Why is No-Dig Gardening the Best?
More often than not, we reach for the garden tiller to rip apart grassy or weedy areas to prepare our garden. Additionally, tillers are used to work in store bought amendments, such as fertilizer. While this can and does work, it’s not the best method.
The Problem with Conventional Farming & Gardening
Conventional Farming has been under fire for its energy use and soil erosion (Boardman, 2006; Manzatto et al., 2002; Orimoogunje, 2014). A lot of fuel is needed to run those big tractors. Couple that with the 30 tons per hectare of soil (a hectare is a little over 107,000 square feet,) of soil erosion in the United States alone due to tillage and it’s easy to see where the concern lies.
Additionally, that level of aeration speeds up decomposition of organic matter leading to soil compaction, and erosion. It damages the soil biology disrupting the beneficial organisms soil needs to thrive. These are reasons why a no-dig approach is better for the soil.
This is not to attack the hard-working farmers of our country. They do what they can to maximize yields to feed us all. Farmers do what they can and many utilize cover crops, planting done of crops that are allowed to rot in place.
No-Dig gardening is not a new idea
No-Dig gardening has been researched since 1938. This non-cultivation approach removes the need for a tiller. This method is also called the No-Till or Low-Till and even Permaculture. However, the theory and idea are interchangeable. When the ground is tilled, it damages the soil biology and brings dormant seeds to the surface, allowing them to germinate. It also releases carbon and nitrogen; two important ingredients plants need to thrive.
You’ve probably driven or walked past a forest at one point in your life. Notice anything? Even in drought years, they are lush and green. There are several reasons for this but the biggest is the active soil biology on and under the forest floor.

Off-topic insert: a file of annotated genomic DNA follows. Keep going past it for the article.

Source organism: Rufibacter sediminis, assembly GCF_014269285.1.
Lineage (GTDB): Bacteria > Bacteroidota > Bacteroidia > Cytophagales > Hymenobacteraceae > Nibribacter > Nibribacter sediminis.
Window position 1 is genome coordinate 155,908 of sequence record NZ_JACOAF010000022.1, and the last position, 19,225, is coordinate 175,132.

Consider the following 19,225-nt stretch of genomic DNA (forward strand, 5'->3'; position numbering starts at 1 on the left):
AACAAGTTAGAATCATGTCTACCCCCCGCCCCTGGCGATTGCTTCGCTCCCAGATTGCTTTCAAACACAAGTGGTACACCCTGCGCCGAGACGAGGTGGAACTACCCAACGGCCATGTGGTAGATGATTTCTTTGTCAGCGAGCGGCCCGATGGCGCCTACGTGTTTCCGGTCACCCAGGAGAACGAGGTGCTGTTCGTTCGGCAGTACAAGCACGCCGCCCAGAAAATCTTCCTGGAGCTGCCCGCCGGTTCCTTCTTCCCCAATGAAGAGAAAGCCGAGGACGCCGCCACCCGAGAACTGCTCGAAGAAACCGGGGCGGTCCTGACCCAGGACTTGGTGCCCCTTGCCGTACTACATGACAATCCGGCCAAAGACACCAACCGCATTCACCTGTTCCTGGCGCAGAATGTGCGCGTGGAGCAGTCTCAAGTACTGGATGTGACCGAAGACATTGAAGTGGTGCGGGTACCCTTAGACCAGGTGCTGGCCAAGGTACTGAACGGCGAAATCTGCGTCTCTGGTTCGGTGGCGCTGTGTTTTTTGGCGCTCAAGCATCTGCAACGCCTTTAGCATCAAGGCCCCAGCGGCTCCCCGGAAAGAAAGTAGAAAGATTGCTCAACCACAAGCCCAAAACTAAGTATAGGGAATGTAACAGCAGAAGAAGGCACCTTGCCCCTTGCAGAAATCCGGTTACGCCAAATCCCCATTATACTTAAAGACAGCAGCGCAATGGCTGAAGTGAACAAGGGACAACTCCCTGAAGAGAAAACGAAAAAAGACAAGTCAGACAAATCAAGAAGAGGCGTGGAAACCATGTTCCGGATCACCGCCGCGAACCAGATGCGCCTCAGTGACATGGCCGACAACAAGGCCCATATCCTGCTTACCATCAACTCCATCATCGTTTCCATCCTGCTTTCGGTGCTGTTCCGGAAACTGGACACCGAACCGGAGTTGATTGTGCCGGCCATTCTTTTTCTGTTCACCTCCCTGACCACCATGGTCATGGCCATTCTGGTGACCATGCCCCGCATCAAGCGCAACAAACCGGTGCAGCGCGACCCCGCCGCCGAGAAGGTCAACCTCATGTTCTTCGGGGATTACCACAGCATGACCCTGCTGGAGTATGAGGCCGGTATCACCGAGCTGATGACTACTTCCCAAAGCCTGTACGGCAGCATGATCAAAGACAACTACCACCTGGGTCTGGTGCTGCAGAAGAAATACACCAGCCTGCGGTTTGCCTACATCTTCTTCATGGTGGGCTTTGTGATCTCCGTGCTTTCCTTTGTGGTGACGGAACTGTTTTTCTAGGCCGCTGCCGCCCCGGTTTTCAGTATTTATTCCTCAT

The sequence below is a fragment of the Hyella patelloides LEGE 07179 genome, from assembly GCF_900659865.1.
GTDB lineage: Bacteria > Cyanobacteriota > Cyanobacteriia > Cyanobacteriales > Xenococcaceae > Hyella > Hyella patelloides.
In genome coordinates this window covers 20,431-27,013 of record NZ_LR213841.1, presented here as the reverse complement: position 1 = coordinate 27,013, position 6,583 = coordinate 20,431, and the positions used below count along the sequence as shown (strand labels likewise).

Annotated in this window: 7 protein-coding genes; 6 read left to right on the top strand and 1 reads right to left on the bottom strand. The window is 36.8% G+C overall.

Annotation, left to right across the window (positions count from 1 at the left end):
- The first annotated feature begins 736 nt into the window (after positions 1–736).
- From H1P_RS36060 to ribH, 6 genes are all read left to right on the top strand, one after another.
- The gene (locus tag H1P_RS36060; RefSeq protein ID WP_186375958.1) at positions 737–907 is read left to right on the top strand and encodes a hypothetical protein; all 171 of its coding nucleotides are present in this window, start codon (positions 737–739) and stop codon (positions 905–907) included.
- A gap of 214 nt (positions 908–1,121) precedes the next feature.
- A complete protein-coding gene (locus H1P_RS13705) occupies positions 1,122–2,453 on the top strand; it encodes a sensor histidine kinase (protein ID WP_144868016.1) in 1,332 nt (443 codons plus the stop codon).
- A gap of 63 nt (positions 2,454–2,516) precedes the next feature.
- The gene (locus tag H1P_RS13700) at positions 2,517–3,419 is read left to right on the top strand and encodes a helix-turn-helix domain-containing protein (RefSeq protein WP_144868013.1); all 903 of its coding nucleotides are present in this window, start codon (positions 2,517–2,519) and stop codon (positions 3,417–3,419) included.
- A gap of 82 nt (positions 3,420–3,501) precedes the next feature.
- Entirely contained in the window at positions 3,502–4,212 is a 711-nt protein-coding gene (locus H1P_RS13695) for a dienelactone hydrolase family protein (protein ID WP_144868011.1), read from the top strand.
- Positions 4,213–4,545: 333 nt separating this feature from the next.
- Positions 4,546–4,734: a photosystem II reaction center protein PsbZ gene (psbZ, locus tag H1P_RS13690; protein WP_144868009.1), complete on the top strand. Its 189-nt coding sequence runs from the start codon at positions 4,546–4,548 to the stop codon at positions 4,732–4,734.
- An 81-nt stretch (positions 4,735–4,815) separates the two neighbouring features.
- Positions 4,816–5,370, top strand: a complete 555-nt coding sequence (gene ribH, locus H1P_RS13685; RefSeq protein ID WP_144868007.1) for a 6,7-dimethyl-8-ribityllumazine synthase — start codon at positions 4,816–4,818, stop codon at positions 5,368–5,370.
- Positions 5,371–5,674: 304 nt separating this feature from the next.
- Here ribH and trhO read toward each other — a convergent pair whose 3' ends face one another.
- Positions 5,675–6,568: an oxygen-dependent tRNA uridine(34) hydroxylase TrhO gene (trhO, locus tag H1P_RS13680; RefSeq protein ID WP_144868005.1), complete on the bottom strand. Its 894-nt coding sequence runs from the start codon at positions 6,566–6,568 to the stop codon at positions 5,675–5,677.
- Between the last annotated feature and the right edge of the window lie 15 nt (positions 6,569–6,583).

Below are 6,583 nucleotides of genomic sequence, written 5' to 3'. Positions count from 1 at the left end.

In the fall, the leaves fall and rot. That feeds the network of bugs, beneficial bacteria, and fungi which lead to a more fertile forest floor. The biomass, or rotting twigs, leaves, grasses, etc., also create something else, and that’s insulation. That leads to slower temperature changes, protection from frosts, and overall healthier plants. The rotting material absorbs water during rain and slowly releases that moisture during drier times.
A No-Dig approach is simple, but one that takes a little time. It’s best to start a season ahead, but this can be done and planted into immediately. Here are the two ways to start:
The Lasagna Bed
Start by laying down a layer of cardboard or paper mulch. Paper mulch can be purchased in rolls. It closely resembles kraft paper, but newspaper can be used too. Just remove any shiny sheets as those are covered in a waxy substance. If cardboard is used, be sure to remove all tape or staples. This layer will smother out weeds and grasses. Wet cardboard thoroughly. Next layer in compost and other organic matter like well-rotted manure, or green manure, and straw. Dampen these layers and keep them moist. The cardboard will disintegrate and the other matter will rot or compost providing for a lush, rich, growing medium that will retain moisture and help avoid runoff.
No-Dig immediate planting
If you don’t have a massive amount of compost this might be more costly, but you can plant immediately. As with the lasagna bed, start with cardboard or paper mulch, thoroughly moistened. Lay down 4 to 6 inches of compost and water in. You can plant immediately though if cardboard is used, larger rooted vegetables such as carrots or parsnips probably won’t get very big this first season, as the cardboard needs time to decay.
No-Dig gardens benefit in higher yields and less need of watering and weeding. Through mimicking what Mother Nature does, we feed the soil so the soil can feed us.